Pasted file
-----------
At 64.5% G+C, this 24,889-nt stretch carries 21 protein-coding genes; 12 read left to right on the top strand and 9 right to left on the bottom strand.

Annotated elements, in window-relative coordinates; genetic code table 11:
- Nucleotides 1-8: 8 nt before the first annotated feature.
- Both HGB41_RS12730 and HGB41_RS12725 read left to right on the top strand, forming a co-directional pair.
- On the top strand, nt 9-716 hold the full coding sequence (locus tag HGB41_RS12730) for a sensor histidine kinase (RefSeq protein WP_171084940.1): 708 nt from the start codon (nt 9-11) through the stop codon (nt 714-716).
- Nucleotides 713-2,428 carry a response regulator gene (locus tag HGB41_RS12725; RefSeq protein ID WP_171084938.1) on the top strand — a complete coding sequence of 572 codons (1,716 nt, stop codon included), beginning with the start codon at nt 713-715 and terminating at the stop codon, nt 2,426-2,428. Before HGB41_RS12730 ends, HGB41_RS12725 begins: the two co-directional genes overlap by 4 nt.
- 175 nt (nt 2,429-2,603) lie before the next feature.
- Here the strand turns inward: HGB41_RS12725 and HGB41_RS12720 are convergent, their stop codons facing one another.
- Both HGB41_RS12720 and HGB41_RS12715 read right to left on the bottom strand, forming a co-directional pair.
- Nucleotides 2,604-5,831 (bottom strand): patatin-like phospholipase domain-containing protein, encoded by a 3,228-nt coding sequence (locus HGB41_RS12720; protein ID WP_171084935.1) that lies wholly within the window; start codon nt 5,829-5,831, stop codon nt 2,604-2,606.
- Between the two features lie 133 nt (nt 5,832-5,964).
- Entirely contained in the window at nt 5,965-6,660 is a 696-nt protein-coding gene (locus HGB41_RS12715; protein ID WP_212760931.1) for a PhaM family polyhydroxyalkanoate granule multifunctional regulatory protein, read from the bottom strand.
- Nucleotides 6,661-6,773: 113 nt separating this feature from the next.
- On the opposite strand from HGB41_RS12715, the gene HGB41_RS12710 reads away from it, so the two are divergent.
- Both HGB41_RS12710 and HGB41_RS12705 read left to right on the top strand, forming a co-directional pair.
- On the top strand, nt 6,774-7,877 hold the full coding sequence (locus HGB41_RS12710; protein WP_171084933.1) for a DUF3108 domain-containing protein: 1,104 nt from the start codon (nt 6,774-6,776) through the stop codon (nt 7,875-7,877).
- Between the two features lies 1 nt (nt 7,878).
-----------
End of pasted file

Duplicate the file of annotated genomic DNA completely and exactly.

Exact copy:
At 64.5% G+C, this 24,889-nt stretch carries 21 protein-coding genes; 12 read left to right on the top strand and 9 right to left on the bottom strand.

Annotated elements, in window-relative coordinates; genetic code table 11:
- Nucleotides 1-8: 8 nt before the first annotated feature.
- Both HGB41_RS12730 and HGB41_RS12725 read left to right on the top strand, forming a co-directional pair.
- On the top strand, nt 9-716 hold the full coding sequence (locus tag HGB41_RS12730) for a sensor histidine kinase (RefSeq protein WP_171084940.1): 708 nt from the start codon (nt 9-11) through the stop codon (nt 714-716).
- Nucleotides 713-2,428 carry a response regulator gene (locus tag HGB41_RS12725; RefSeq protein ID WP_171084938.1) on the top strand — a complete coding sequence of 572 codons (1,716 nt, stop codon included), beginning with the start codon at nt 713-715 and terminating at the stop codon, nt 2,426-2,428. Before HGB41_RS12730 ends, HGB41_RS12725 begins: the two co-directional genes overlap by 4 nt.
- 175 nt (nt 2,429-2,603) lie before the next feature.
- Here the strand turns inward: HGB41_RS12725 and HGB41_RS12720 are convergent, their stop codons facing one another.
- Both HGB41_RS12720 and HGB41_RS12715 read right to left on the bottom strand, forming a co-directional pair.
- Nucleotides 2,604-5,831 (bottom strand): patatin-like phospholipase domain-containing protein, encoded by a 3,228-nt coding sequence (locus HGB41_RS12720; protein ID WP_171084935.1) that lies wholly within the window; start codon nt 5,829-5,831, stop codon nt 2,604-2,606.
- Between the two features lie 133 nt (nt 5,832-5,964).
- Entirely contained in the window at nt 5,965-6,660 is a 696-nt protein-coding gene (locus HGB41_RS12715; protein ID WP_212760931.1) for a PhaM family polyhydroxyalkanoate granule multifunctional regulatory protein, read from the bottom strand.
- Nucleotides 6,661-6,773: 113 nt separating this feature from the next.
- On the opposite strand from HGB41_RS12715, the gene HGB41_RS12710 reads away from it, so the two are divergent.
- Both HGB41_RS12710 and HGB41_RS12705 read left to right on the top strand, forming a co-directional pair.
- On the top strand, nt 6,774-7,877 hold the full coding sequence (locus HGB41_RS12710; protein WP_171084933.1) for a DUF3108 domain-containing protein: 1,104 nt from the start codon (nt 6,774-6,776) through the stop codon (nt 7,875-7,877).
- Between the two features lies 1 nt (nt 7,878).